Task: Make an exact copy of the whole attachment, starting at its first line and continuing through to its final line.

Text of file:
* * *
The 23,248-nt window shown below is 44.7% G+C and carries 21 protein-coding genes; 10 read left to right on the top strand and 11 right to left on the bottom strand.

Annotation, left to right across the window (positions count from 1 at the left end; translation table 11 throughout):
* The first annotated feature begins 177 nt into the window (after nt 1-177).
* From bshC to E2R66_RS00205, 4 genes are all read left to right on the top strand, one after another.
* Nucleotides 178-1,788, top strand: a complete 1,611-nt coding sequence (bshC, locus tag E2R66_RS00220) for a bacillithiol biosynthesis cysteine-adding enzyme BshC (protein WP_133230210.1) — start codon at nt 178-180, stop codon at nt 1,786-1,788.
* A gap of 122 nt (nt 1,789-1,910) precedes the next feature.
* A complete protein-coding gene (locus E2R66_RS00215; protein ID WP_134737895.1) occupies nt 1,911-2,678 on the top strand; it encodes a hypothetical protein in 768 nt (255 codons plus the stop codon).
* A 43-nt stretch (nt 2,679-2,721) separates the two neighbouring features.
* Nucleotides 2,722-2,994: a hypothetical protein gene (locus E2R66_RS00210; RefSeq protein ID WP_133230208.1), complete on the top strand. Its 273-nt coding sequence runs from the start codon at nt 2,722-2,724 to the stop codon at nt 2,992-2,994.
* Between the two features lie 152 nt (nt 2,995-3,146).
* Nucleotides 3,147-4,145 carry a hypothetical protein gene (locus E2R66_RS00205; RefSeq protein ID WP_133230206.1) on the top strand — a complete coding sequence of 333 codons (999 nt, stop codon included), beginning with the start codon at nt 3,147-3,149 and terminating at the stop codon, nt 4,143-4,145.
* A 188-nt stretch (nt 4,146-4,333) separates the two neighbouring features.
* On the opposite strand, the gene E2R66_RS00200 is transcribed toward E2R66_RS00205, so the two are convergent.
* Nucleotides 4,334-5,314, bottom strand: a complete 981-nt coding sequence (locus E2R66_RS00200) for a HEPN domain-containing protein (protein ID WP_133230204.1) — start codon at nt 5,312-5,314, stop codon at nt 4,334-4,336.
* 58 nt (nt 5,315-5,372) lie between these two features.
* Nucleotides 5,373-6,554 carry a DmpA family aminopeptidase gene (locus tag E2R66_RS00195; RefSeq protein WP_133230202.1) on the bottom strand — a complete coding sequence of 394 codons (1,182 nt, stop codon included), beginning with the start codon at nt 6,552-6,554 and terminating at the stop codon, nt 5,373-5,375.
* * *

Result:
The 23,248-nt window shown below is 44.7% G+C and carries 21 protein-coding genes; 10 read left to right on the top strand and 11 right to left on the bottom strand.

Annotation, left to right across the window (positions count from 1 at the left end; translation table 11 throughout):
* The first annotated feature begins 177 nt into the window (after nt 1-177).
* From bshC to E2R66_RS00205, 4 genes are all read left to right on the top strand, one after another.
* Nucleotides 178-1,788, top strand: a complete 1,611-nt coding sequence (bshC, locus tag E2R66_RS00220) for a bacillithiol biosynthesis cysteine-adding enzyme BshC (protein WP_133230210.1) — start codon at nt 178-180, stop codon at nt 1,786-1,788.
* A gap of 122 nt (nt 1,789-1,910) precedes the next feature.
* A complete protein-coding gene (locus E2R66_RS00215; protein ID WP_134737895.1) occupies nt 1,911-2,678 on the top strand; it encodes a hypothetical protein in 768 nt (255 codons plus the stop codon).
* A 43-nt stretch (nt 2,679-2,721) separates the two neighbouring features.
* Nucleotides 2,722-2,994: a hypothetical protein gene (locus E2R66_RS00210; RefSeq protein ID WP_133230208.1), complete on the top strand. Its 273-nt coding sequence runs from the start codon at nt 2,722-2,724 to the stop codon at nt 2,992-2,994.
* Between the two features lie 152 nt (nt 2,995-3,146).
* Nucleotides 3,147-4,145 carry a hypothetical protein gene (locus E2R66_RS00205; RefSeq protein ID WP_133230206.1) on the top strand — a complete coding sequence of 333 codons (999 nt, stop codon included), beginning with the start codon at nt 3,147-3,149 and terminating at the stop codon, nt 4,143-4,145.
* A 188-nt stretch (nt 4,146-4,333) separates the two neighbouring features.
* On the opposite strand, the gene E2R66_RS00200 is transcribed toward E2R66_RS00205, so the two are convergent.
* Nucleotides 4,334-5,314, bottom strand: a complete 981-nt coding sequence (locus E2R66_RS00200) for a HEPN domain-containing protein (protein ID WP_133230204.1) — start codon at nt 5,312-5,314, stop codon at nt 4,334-4,336.
* 58 nt (nt 5,315-5,372) lie between these two features.
* Nucleotides 5,373-6,554 carry a DmpA family aminopeptidase gene (locus tag E2R66_RS00195; RefSeq protein WP_133230202.1) on the bottom strand — a complete coding sequence of 394 codons (1,182 nt, stop codon included), beginning with the start codon at nt 6,552-6,554 and terminating at the stop codon, nt 5,373-5,375.